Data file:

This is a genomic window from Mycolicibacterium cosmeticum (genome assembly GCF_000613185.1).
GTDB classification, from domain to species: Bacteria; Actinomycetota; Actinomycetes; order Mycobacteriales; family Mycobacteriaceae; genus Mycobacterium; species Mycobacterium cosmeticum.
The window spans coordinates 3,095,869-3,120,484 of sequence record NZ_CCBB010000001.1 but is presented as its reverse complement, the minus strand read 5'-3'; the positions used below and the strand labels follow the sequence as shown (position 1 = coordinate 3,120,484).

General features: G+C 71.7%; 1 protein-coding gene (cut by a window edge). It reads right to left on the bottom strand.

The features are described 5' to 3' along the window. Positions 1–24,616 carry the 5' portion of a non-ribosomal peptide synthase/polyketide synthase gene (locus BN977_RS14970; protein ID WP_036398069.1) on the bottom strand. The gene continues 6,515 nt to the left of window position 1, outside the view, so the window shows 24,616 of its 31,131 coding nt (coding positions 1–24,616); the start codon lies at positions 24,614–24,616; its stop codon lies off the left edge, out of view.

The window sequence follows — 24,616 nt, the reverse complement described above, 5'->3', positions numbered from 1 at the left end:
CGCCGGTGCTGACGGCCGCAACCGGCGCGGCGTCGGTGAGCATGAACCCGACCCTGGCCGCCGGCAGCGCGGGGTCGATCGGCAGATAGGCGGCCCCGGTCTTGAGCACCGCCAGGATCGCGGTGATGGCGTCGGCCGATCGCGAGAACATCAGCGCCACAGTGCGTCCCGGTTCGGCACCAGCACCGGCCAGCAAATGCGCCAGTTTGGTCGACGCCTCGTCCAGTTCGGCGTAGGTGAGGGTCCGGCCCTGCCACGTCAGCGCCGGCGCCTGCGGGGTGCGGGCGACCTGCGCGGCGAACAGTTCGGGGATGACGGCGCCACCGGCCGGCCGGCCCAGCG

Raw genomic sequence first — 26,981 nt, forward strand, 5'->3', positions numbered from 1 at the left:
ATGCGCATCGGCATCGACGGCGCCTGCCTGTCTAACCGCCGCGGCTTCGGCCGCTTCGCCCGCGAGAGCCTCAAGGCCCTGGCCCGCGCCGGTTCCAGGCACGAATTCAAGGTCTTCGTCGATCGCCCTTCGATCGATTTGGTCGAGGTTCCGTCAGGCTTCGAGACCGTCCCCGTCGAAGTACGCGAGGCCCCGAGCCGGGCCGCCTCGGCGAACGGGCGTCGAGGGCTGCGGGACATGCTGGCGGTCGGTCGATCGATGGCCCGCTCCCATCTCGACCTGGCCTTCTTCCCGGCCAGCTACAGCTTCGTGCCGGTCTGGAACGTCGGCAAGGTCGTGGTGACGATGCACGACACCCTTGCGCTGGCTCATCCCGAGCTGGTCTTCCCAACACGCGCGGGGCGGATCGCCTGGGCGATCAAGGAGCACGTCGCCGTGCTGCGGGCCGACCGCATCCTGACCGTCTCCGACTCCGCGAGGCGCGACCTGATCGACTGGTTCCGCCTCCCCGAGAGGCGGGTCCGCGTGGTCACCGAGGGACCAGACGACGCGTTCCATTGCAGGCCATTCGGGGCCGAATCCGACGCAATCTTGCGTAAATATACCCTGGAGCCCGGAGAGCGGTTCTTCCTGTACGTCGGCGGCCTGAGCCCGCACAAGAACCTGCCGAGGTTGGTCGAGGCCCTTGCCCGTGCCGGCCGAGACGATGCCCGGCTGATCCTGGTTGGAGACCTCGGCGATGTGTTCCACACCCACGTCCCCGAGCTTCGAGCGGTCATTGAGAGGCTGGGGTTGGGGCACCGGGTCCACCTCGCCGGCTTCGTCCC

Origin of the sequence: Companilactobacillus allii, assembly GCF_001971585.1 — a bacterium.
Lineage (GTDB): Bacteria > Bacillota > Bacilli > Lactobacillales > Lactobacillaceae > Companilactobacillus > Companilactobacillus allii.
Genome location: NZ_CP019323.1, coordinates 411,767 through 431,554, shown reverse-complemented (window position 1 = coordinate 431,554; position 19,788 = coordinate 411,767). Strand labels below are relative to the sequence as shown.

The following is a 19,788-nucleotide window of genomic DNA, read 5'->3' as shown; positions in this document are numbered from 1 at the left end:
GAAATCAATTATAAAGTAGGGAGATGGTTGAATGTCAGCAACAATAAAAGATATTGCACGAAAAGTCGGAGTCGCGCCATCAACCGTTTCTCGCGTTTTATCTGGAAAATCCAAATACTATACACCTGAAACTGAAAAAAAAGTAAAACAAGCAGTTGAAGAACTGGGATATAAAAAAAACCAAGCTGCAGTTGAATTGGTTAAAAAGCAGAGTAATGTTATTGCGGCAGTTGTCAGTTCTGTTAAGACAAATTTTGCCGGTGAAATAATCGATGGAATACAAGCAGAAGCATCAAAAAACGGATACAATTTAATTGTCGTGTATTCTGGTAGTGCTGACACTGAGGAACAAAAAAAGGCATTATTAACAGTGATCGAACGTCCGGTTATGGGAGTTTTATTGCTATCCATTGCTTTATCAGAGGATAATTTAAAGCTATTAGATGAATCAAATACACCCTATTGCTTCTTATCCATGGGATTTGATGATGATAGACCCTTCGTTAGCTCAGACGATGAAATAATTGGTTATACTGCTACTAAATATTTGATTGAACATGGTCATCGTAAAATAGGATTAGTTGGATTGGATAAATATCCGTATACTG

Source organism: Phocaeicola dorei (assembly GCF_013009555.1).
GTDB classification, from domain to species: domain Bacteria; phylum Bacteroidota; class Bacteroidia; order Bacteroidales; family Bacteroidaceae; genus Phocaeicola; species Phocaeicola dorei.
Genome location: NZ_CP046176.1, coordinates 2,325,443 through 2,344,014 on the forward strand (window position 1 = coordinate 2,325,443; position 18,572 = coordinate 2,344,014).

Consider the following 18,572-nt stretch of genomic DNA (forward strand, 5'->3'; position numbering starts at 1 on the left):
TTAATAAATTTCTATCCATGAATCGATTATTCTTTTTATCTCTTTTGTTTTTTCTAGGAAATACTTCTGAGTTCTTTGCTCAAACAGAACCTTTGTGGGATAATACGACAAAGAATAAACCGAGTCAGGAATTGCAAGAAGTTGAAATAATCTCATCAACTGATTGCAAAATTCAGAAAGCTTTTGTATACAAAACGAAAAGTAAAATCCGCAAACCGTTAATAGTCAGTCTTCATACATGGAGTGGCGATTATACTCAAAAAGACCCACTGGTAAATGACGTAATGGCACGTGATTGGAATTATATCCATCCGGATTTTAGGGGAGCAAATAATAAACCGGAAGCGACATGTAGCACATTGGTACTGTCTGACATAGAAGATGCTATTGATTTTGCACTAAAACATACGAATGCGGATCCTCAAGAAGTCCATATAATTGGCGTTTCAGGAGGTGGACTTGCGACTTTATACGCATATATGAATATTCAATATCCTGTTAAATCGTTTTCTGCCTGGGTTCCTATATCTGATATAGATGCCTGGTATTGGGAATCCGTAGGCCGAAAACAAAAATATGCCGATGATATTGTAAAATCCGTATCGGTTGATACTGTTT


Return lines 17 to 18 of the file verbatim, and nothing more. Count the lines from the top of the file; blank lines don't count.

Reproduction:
Genome location: NZ_CP046176.1, coordinates 2,325,443 through 2,344,014 on the forward strand (window position 1 = coordinate 2,325,443; position 18,572 = coordinate 2,344,014).

Consider the following 18,572-nt stretch of genomic DNA (forward strand, 5'->3'; position numbering starts at 1 on the left):